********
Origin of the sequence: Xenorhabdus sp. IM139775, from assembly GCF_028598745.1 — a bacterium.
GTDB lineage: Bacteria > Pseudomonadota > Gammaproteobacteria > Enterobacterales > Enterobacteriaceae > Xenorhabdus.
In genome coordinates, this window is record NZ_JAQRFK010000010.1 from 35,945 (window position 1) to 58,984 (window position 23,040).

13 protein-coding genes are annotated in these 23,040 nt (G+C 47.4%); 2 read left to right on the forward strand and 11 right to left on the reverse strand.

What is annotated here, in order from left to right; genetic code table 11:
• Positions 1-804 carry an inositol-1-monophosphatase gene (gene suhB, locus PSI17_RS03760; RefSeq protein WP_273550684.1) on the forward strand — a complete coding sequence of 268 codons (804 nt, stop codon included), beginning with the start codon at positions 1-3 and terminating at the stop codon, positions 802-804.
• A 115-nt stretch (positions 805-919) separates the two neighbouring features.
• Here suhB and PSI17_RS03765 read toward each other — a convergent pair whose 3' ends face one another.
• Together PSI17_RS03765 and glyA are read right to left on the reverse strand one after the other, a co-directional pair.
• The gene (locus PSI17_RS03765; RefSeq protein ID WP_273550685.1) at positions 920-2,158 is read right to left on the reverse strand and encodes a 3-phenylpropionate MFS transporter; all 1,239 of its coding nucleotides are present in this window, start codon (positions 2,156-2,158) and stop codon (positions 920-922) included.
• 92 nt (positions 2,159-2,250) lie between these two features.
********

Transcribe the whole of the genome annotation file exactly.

Origin of the sequence: Xenorhabdus sp. IM139775, from assembly GCF_028598745.1 — a bacterium.
GTDB lineage: Bacteria > Pseudomonadota > Gammaproteobacteria > Enterobacterales > Enterobacteriaceae > Xenorhabdus.
In genome coordinates, this window is record NZ_JAQRFK010000010.1 from 35,945 (window position 1) to 58,984 (window position 23,040).

13 protein-coding genes are annotated in these 23,040 nt (G+C 47.4%); 2 read left to right on the forward strand and 11 right to left on the reverse strand.

What is annotated here, in order from left to right; genetic code table 11:
• Positions 1-804 carry an inositol-1-monophosphatase gene (gene suhB, locus PSI17_RS03760; RefSeq protein WP_273550684.1) on the forward strand — a complete coding sequence of 268 codons (804 nt, stop codon included), beginning with the start codon at positions 1-3 and terminating at the stop codon, positions 802-804.
• A 115-nt stretch (positions 805-919) separates the two neighbouring features.
• Here suhB and PSI17_RS03765 read toward each other — a convergent pair whose 3' ends face one another.
• Together PSI17_RS03765 and glyA are read right to left on the reverse strand one after the other, a co-directional pair.
• The gene (locus PSI17_RS03765; RefSeq protein ID WP_273550685.1) at positions 920-2,158 is read right to left on the reverse strand and encodes a 3-phenylpropionate MFS transporter; all 1,239 of its coding nucleotides are present in this window, start codon (positions 2,156-2,158) and stop codon (positions 920-922) included.
• 92 nt (positions 2,159-2,250) lie between these two features.